If you´re afraid of bees and wasps, you´re not alone. Many people don´t like these flying insects because of the pain their sting brings. But bees, wasps, and other insects play an important role in the ecosystem around us. Plants, people, and pollinators all benefit from pollination! Plants benefit from pollination, as it allows them to fertilize, make seeds, and reproduce. People benefit from pollination, because it makes possible all the delicious fruits and vegetables we eat each day. Did you know insect pollinators contribute to one-third of the world´s diet? Pollinators themselves benefit from pollination, since the plants they visit provide them with food - nectar and pollen from flowers in summer, and the honey made by bees for sustenance during the winter. Children can learn more about pollination by visiting Science With Me.
Observing bees and other pollinators up close is a great way to spend your summer afternoons. The nice thing about pollinating bees is that they are not likely to become aggressive. Bees sting to defend their hive; when a bee is out foraging on its own, it has little need to defend its territory. You can use Observer Cards provided by the Encyclopedia of Life as a way to guide your observation. Can you see the pollen on the bee's body? What type of flower does it visit most? Can you find a nectar robber? Is the bee a miner, mason, leafcutter, or carpenter?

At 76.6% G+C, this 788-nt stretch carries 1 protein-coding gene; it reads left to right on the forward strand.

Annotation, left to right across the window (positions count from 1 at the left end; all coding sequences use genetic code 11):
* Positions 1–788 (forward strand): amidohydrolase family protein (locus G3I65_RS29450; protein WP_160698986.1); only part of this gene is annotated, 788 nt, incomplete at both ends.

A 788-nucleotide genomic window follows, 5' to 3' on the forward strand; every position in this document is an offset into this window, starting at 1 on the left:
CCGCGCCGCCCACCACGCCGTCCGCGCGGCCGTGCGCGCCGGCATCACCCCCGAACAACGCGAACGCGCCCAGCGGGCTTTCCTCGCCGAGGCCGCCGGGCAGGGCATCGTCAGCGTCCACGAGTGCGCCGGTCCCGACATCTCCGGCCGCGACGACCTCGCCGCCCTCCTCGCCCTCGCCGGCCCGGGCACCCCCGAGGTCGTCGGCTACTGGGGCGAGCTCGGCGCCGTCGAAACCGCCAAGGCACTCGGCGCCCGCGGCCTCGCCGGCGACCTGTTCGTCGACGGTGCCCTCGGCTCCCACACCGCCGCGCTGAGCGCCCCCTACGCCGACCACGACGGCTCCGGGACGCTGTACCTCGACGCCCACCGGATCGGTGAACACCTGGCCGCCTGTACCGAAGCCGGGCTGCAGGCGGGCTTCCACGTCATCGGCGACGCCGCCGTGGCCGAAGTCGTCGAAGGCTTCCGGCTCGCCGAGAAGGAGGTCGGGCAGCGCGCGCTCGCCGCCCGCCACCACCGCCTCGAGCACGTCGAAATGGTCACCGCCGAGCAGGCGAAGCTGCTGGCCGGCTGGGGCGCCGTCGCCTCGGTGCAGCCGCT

Bees aren´t the only pollinators; butterflies, hummingbirds, and bats are too! They are all fascinating creatures to observe doing what they do best. You may enjoy watching The Beauty of Pollination – Moving Art, a short video with lovely scenes of pollinators.
Find out more on some of our favorite websites:
Find a flower patch outside, and enjoy watching the pollinators float by this summer!